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Managing Expectations: Providing Superior Customer Service

ORCHARD At The OFFICE shares suggestions for small businesses

Recently I was privy to a document issued by a beleaguered software firm labeled “Customer Handbook.” One might infer from the title that such a document outlined some basic operating principles of the software, troubleshooting techniques, perhaps a FAQ. Ah, but no: this dissertation led with a paragraph about how one might get frustrated when in need of technical assistance, in which case the customer was to “pause, take a breath and determine a solution”. Thereafter followed sixteen pages of rules the customer was meant to adhere to when communicating with software developers, and how the rules – this was the term used – might only be slightly relaxed if one was willing to pay a retainer for “preferred customer” status.

Evidently, not only is the customer not always right, but they are only marginally tolerated.

Exposure to this wonderful example of what not to do in customer service got me thinking about ORCHARD At The OFFICE, the largest office fruit delivery service in Dallas for which I am proud to be the one primarily responsible for customer care. As we are firmly in the service sector, customer satisfaction is the principle by which our company lives and dies, more so than in other sectors which deal with, for example, finite resources or public trusts. Our organization simply must be experts in how to provide great customer service.

By contrast, I have noticed a recent up-tick in companies taking a more entitled approach, with an attitude at times strikingly similar to one an angry teen male might have when watching Clerks for the first time. There has always been a bit of a tug o’ war between the hardline approach of deflecting customers with “It’s Company Policy” (which was especially prevalent in the airline industry for several decades) versus “The Customer Is Always Right”, a lofty goal employed by the hospitality industry but perhaps not fully realistic for those in the field of, say, medicine.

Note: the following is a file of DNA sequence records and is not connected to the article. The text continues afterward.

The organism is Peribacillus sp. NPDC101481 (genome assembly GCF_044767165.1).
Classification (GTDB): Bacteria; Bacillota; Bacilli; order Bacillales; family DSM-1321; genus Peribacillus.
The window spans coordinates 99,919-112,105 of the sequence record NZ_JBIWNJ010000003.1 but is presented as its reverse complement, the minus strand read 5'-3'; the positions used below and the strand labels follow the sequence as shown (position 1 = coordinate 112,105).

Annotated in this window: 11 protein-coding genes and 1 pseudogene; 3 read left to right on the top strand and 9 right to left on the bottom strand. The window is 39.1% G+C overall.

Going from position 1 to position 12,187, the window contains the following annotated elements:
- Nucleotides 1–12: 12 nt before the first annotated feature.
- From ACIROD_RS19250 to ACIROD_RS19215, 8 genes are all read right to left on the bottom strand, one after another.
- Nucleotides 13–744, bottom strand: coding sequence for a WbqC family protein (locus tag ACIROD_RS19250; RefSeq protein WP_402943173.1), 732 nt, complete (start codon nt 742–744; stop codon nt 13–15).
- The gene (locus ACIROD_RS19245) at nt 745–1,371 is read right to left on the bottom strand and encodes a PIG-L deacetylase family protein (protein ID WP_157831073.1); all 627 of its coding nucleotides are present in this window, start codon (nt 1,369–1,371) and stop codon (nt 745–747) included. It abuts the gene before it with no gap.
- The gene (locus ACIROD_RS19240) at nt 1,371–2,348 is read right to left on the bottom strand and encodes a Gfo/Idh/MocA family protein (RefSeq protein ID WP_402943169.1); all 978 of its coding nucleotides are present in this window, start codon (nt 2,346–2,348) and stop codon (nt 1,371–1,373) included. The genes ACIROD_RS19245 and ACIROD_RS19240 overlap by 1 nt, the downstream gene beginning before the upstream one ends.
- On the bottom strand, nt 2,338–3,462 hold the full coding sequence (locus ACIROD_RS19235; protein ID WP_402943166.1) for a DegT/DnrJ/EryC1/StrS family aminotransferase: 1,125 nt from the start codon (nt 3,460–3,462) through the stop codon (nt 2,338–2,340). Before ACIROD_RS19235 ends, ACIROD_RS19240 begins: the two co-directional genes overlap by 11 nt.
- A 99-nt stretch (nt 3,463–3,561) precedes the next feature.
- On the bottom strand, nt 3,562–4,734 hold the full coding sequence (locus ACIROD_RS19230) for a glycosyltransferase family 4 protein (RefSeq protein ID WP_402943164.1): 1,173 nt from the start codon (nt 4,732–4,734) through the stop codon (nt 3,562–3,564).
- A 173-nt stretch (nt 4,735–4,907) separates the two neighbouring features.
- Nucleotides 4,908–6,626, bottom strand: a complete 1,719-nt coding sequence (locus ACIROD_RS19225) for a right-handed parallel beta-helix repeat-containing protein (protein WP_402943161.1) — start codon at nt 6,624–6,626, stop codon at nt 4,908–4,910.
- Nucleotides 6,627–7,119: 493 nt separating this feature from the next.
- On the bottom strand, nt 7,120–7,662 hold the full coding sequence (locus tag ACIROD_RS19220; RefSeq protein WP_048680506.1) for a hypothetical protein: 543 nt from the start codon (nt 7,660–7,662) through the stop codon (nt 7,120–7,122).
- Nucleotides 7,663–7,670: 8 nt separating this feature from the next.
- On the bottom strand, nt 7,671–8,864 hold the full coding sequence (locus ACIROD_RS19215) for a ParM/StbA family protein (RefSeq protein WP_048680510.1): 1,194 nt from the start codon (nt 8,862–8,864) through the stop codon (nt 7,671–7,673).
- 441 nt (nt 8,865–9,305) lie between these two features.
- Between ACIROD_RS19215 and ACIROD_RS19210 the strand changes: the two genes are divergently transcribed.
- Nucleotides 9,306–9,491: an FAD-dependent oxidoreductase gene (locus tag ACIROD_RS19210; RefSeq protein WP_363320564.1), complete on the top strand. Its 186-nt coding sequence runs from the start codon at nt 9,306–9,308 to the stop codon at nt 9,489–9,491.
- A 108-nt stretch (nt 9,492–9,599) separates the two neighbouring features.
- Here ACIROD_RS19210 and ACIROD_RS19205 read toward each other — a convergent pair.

While I can’t profess to have a mystical formula, I thought I’d share our experience. At the end of the day, everything comes down to managing customer expectations. There is an art to this, which at times requires utter pragmatism and a bit of “going with a gut feeling”. Still, there are the general principles to which one can adhere. Below are examples of the premises by which ORCHARD At The OFFICE operates.

Immediate Response to Customers

We pride ourselves on a 24-hour turnaround in resolving customer issues. Key to that is communicating back: if they leave a message, return the call. If they send an e-mail, reply right away. I have found that even if I don’t have a solution yet, simply validating the customer’s concerns by acknowledging we got the message and we’re working at a resolution goes a long way. It is a vital component to how to retain customers.

Now, there are times that the resolution may not be exactly what the customer requested. For example, we deliver fruit to businesses. If someone requested that we cater, say, a funeral, and supply cakes with messages of bereavement and/or levity in addition to our usual fresh fruit, we wouldn’t just say “well, the customer’s always right, so I guess we’re in the confectionery business now!” By the same token, to merely respond with a terse “we don’t do that” is, to my mind, a real waste of a customer service opportunity. Every interaction is a chance to create positive relationships, so my policy is to essentially become their Googler. “I’m sorry, we can’t do that for you…but let’s find someone who can.” If I know a company who can provide the service they’re looking for, I’ll let them know. If not, I’ll find it for them. It takes so little time and effort and those situations have paved the way for future customer relations. Maybe those people didn’t need ORCHARD At The OFFICE then – but they remember the person who took the time to help them and a few months down the road, when seeking fruit for a business meeting, they remember us.